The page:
Wednesday, August 3, 2016
MERGER WITH CLEVELAND
East Cleveland completed the first step in opening annexation discussions with Cleveland by appointing three commissioners to represent the city in negotiations with Cleveland.
During a special council meeting Monday evening, a unanimous vote approved the ordinance that designated Andrew Jackson, Chris Glassburn and Sandra Morgan as commissioners and announced the city's intent to explore a merger.
The choice now goes to Cleveland City Council to enter these discussions and to appoint three commissioners of their own.
While Cleveland City Council considers the proposal, East Cleveland will use the time to provide its commissioners with all the information that they need, Mayor Gary Norton said.
What led to this?
East Cleveland's leaders are pursuing a merger between the two cities because of East Cleveland's poor finances.
An petition effort in 2015 to prod City Council to pass this kind of ordinance failed when Cuyahoga County Common Pleas Judge Michael J. Russo ruled that a technical error by the elections board made the petitions invalid. Petitioners started a second attempt to collect signatures in April. Petitioners in East Cleveland are making a second attempt to force City Council to explore a merger with Cleveland. They hope to get council to start a negotiation process with Cleveland. A previous attempt ended in court earlier this month.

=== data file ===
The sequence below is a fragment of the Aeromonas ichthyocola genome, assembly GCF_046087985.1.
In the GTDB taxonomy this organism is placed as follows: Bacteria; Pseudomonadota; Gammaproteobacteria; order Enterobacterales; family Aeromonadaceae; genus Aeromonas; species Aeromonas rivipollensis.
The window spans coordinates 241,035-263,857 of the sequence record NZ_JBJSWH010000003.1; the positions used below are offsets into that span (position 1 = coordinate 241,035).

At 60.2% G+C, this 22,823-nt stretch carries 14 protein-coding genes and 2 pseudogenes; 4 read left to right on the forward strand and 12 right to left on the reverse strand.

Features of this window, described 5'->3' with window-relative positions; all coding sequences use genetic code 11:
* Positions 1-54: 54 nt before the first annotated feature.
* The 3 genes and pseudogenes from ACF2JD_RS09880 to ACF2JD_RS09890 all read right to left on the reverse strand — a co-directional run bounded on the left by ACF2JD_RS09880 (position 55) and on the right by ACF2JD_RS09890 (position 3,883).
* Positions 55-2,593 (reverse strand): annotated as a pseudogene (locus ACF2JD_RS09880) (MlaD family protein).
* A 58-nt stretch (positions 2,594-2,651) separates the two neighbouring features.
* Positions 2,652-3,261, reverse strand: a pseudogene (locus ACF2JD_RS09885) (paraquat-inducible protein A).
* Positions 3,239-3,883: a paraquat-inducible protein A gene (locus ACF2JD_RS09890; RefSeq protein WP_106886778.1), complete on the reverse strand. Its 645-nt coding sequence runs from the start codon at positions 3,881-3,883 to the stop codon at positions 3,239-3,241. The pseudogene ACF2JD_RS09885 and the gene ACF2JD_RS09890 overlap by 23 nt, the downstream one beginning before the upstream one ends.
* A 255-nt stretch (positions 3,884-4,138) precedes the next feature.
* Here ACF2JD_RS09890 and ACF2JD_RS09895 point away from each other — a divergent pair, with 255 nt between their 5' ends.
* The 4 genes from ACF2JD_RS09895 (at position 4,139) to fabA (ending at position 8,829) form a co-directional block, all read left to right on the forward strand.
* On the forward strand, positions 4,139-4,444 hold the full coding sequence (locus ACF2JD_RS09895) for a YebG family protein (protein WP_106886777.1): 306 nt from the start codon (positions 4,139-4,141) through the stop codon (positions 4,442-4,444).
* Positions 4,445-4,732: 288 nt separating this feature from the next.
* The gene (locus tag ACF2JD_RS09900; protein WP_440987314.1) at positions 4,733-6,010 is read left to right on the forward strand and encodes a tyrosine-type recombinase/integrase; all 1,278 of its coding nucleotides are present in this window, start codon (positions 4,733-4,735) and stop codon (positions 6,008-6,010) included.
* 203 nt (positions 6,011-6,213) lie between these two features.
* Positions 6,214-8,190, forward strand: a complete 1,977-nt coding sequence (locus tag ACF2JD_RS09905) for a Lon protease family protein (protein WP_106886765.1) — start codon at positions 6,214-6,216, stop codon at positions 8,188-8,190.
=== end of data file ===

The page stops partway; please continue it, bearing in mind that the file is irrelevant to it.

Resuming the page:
So what's next?
Cleveland City Council could choose not to move forward on the annexation discussion, or has 30 days to appoint its own commissioners, Council President Kevin Kelley said. After that, the joint commission would have 120 days to discuss a merger and provide a report.
Then the issue would go to both the voters of both East Cleveland and Cleveland. Cleveland City Council could choose to approve the ordinance themselves. However, Kelley said people seem to prefer giving Clevelanders a vote.
Kelley said he's very interested in keeping this discussion alive, but that the priority will be to make sure Cleveland is not put in financial harm. "There are a lot of moving parts," Kelley said. "There are a lot of questions we have to answer, and we need to get started."